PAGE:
A food safety factory shutdown has Americans hunting for baby formula. Readying themselves for a covid-19 lockdown, Chinese in Beijing emptied store shelves. Emerging from lockdown, some in Shanghai are visiting well-provisioned markets. U.S.-China agricultural trade is booming, but many are still being left hungry. Food security, sustainability and safety remain issues.
USC to Create New U.S.-China Institute
In Beijing with Board of Trustees, President Sample notes USC’s longstanding ties with China.
By Jon Weiner and James Grant
Originally pubished on May 25, 2006 in USC News
USC will establish a unique interdisciplinary institute to produce rigorous, policy-relevant social science research focused on the contemporary U.S.-China relationship, USC President Steven B. Sample announced in Beijing.
“By boosting our academic and research collaborations involving China, USC will better prepare our students – both domestic and international – for life and work in a global society,” Sample said.
The announcement of the new research center was made as Sample and members of the USC Board of Trustees participate in a weeklong visit to Beijing, Shanghai and Hong Kong.
USC Provost C. L. Max Nikias said the goal of the new institute is to become a definitive new resource on the U.S.-China relationship.
“This unique interdisciplinary research institute will produce rigorous, policy-relevant research focused on the contemporary U.S.-China relationship broadly defined,” Nikias said. “The primary objective of the USC U.S./China Relations Research Institute is to become the place scholars, policy makers, students, government officials and journalists worldwide turn to for cutting-edge social science research on significant questions and long-term trends related to U.S.-China relations.
The new institution is envisioned to be a catalyst to attract top faculty working to determine the implications for this relationship of various developments in both countries including Asia, Latin America, and the world, Nikias added. It will also attract excellent Ph.D. and postdoctoral students in various disciplines within the social sciences.
Unlike other research centers, the U.S./China Relations Research Institute will work to develop innovative academic programs, including majors and minors for undergraduates and new areas of study for Ph.D. students. The institute will be university-wide, drawing together scholars from all disciplines and schools.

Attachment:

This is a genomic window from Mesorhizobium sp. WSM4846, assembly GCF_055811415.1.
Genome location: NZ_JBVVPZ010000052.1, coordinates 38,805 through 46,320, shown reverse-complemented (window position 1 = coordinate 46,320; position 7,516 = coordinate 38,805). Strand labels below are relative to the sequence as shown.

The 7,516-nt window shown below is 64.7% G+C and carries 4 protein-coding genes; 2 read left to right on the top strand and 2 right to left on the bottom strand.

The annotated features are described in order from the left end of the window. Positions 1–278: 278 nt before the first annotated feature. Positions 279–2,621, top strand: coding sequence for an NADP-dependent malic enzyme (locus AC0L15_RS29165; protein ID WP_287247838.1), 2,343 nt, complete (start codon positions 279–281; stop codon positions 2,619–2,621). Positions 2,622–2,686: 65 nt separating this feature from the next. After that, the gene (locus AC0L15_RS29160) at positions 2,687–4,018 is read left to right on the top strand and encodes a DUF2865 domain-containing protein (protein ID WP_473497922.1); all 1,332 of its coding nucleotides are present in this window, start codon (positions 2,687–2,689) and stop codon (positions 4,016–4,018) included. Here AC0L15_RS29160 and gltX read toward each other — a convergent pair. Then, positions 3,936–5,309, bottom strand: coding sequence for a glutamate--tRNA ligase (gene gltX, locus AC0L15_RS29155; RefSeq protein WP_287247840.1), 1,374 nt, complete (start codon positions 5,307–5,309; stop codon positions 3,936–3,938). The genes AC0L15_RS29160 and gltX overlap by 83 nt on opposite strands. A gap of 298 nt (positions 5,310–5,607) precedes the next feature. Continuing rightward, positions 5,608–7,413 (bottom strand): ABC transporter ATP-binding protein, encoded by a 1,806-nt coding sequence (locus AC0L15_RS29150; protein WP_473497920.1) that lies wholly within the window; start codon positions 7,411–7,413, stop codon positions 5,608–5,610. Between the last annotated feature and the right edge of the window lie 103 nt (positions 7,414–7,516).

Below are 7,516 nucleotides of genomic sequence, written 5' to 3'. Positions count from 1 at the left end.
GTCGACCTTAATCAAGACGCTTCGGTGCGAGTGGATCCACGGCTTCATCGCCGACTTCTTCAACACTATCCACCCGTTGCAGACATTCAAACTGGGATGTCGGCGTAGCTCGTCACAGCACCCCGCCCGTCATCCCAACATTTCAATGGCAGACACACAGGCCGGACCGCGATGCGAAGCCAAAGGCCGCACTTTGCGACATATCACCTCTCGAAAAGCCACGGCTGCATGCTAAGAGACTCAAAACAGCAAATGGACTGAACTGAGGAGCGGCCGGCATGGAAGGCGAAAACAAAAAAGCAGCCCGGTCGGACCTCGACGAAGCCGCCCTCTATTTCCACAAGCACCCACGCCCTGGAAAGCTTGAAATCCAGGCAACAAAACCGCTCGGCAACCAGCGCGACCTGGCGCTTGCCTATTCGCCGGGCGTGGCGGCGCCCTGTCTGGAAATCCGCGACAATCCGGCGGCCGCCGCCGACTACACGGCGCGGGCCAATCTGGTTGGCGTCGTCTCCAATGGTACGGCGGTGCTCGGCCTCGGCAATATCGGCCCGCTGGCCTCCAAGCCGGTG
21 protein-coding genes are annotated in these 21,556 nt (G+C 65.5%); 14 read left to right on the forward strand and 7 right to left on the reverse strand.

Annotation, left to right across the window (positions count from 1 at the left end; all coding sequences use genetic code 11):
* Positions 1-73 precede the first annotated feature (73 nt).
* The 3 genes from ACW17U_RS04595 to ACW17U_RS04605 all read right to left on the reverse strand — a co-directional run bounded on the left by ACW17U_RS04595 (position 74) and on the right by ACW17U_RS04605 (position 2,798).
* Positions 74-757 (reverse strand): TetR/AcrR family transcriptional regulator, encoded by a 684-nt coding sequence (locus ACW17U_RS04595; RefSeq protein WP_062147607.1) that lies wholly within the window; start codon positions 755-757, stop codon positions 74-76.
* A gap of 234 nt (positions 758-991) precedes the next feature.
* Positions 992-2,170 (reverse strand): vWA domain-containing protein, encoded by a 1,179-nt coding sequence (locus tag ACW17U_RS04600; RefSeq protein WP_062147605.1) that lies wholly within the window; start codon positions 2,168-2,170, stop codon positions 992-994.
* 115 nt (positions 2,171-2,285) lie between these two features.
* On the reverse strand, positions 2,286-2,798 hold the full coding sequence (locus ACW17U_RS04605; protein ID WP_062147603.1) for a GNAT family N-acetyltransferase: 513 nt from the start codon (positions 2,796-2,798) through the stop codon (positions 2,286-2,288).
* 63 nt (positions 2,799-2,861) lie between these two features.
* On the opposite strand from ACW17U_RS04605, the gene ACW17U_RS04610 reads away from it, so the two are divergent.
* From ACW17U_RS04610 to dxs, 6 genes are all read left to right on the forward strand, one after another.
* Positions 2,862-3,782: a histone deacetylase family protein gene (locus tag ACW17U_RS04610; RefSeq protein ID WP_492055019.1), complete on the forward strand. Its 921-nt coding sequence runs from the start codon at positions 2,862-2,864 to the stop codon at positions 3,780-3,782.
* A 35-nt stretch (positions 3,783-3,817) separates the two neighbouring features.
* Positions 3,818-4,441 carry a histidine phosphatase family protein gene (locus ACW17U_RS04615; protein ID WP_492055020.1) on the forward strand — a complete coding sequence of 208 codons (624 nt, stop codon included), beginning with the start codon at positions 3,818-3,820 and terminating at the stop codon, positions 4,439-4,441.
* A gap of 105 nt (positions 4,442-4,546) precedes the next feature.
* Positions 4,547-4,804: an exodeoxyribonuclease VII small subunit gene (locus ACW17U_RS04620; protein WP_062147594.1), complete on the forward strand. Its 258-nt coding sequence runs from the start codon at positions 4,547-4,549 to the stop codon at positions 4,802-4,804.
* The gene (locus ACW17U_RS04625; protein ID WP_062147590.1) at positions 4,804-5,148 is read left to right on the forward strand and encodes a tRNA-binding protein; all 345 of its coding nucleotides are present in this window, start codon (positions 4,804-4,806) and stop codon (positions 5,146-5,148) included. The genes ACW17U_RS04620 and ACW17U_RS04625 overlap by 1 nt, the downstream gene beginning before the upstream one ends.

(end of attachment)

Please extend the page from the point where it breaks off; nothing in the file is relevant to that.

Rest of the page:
The U.S./China Relations Research Institute will host various categories of fellows each year: resident fellows drawn from USC; visiting and affiliated fellows from across the U.S., China and the world who will join the institute for defined periods of time; media fellows who will be drawn from reporters covering China and East Asia; and graduate fellows, consisting of Ph.D. and postdoctoral students working in this area and throughout the world.
The institute will be located on the University Park Campus to allow scholars and other fellows a place to interact and collaborate. It will host conferences and events, and will affiliate with other entities and scholars in China and the United States.
LONGSTANDING USC TIES WITH CHINA
USC, which enrolls more international students than any major university in the United States, has a relationship with Chinese students that goes back more than 100 years. The university currently enrolls more than 1,500 Chinese students, more than any other American university, and counts more than 3,000 Chinese graduates among its alumni.
In 1978, USC was the first American university to visit China following the re-establishment of relations between the United States and China.
Sample was among the first to see that Los Angeles became the de facto capital of the Pacific Rim and he incorporated this insight into the USC strategic plan. In 1997 he co-founded the Association of Pacific Rim Universities (APRU), an influential consortium of 36 premier universities located in China and 14 other countries around the Pacific Rim. The group’s aim is to actively promote dialogue and collaboration between academic institutions in the Pacific Rim economies so that member universities can become effective players on a global scale.
Today, nearly all of USC’s schools are involved in ongoing collaborations, study abroad programs, curriculum review, or research in China. USC currently has more than 50 academic programs focused on China, involving faculty from USC College of Letters, Arts and Sciences, the Keck School of Medicine of USC, the USC Marshall School of Business, and the USC Viterbi School of Engineering – who are conducting or collaborating on research involving China.
Research by USC faculty related to China includes the study of early fossils, the film industry, corporate management, medicine, elder issues, environmental changes, earthquakes, cultural events, and the use of the Internet in marketing and communications.
These collaborations also include the USC Marshall School of Business’ Global Executive MBA program– which is geared toward mid-career managers – at the prestigious Jiao Tong University in Shanghai. The first class of 45 MBA candidates at this overseas campus recently graduated with 104 students currently enrolled in the 21-month program.
Another important program is the Marshall School’s International Business Education and Research Program (IBEAR) MBA Program – an intensive 12-month, full-time program in international management. It is a challenging program rooted in practical skills with many unique features not found in more conventional MBA programs.